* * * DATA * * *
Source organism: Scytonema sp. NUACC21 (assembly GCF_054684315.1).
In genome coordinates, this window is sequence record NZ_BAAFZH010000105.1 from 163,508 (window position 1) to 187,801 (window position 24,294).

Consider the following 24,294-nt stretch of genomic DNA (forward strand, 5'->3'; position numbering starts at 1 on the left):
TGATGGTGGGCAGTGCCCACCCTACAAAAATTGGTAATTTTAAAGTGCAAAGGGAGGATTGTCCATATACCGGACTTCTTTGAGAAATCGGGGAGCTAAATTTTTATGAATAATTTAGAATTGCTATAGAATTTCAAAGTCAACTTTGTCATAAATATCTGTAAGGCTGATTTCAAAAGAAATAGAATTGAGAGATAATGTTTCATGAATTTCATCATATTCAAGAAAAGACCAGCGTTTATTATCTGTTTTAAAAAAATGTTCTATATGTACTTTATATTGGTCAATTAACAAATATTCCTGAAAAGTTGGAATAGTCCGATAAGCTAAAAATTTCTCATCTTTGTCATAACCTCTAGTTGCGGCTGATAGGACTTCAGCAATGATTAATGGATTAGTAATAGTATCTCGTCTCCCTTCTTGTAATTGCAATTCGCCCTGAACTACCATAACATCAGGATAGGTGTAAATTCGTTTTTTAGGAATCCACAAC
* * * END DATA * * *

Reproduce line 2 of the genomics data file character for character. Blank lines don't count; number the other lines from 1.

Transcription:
In genome coordinates, this window is sequence record NZ_BAAFZH010000105.1 from 163,508 (window position 1) to 187,801 (window position 24,294).